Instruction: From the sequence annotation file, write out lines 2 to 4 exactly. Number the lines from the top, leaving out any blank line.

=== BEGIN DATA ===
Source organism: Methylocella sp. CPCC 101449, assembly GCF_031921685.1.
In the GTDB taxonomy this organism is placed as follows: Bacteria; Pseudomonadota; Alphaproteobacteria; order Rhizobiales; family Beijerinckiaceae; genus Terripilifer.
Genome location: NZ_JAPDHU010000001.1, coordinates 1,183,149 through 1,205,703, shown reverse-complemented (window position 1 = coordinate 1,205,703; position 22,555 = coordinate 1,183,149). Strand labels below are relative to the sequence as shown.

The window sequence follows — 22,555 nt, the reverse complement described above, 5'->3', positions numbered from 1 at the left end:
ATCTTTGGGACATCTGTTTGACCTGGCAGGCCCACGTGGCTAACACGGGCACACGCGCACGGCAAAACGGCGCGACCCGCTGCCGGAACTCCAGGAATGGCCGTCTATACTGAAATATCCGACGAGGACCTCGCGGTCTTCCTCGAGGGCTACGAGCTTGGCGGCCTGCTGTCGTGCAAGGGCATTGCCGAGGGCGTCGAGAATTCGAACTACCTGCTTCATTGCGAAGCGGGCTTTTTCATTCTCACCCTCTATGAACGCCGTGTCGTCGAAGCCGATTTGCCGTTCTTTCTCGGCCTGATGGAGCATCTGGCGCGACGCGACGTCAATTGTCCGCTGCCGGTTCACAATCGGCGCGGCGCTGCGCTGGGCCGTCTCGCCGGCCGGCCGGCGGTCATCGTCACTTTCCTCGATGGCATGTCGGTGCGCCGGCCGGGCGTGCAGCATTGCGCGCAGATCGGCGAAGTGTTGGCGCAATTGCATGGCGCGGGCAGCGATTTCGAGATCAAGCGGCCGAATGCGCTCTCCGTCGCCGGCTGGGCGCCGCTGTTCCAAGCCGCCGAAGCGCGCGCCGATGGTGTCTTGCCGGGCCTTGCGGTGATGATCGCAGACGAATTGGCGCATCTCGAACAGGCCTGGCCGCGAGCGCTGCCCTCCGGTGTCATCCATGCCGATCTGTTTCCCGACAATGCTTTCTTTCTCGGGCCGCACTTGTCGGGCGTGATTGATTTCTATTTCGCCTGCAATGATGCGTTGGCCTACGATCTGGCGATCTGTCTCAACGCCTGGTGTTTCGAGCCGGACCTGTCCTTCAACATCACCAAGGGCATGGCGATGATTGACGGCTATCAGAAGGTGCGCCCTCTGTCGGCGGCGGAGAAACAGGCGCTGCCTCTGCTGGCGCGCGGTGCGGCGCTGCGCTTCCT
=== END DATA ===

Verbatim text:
In the GTDB taxonomy this organism is placed as follows: Bacteria; Pseudomonadota; Alphaproteobacteria; order Rhizobiales; family Beijerinckiaceae; genus Terripilifer.
Genome location: NZ_JAPDHU010000001.1, coordinates 1,183,149 through 1,205,703, shown reverse-complemented (window position 1 = coordinate 1,205,703; position 22,555 = coordinate 1,183,149). Strand labels below are relative to the sequence as shown.

The window sequence follows — 22,555 nt, the reverse complement described above, 5'->3', positions numbered from 1 at the left end: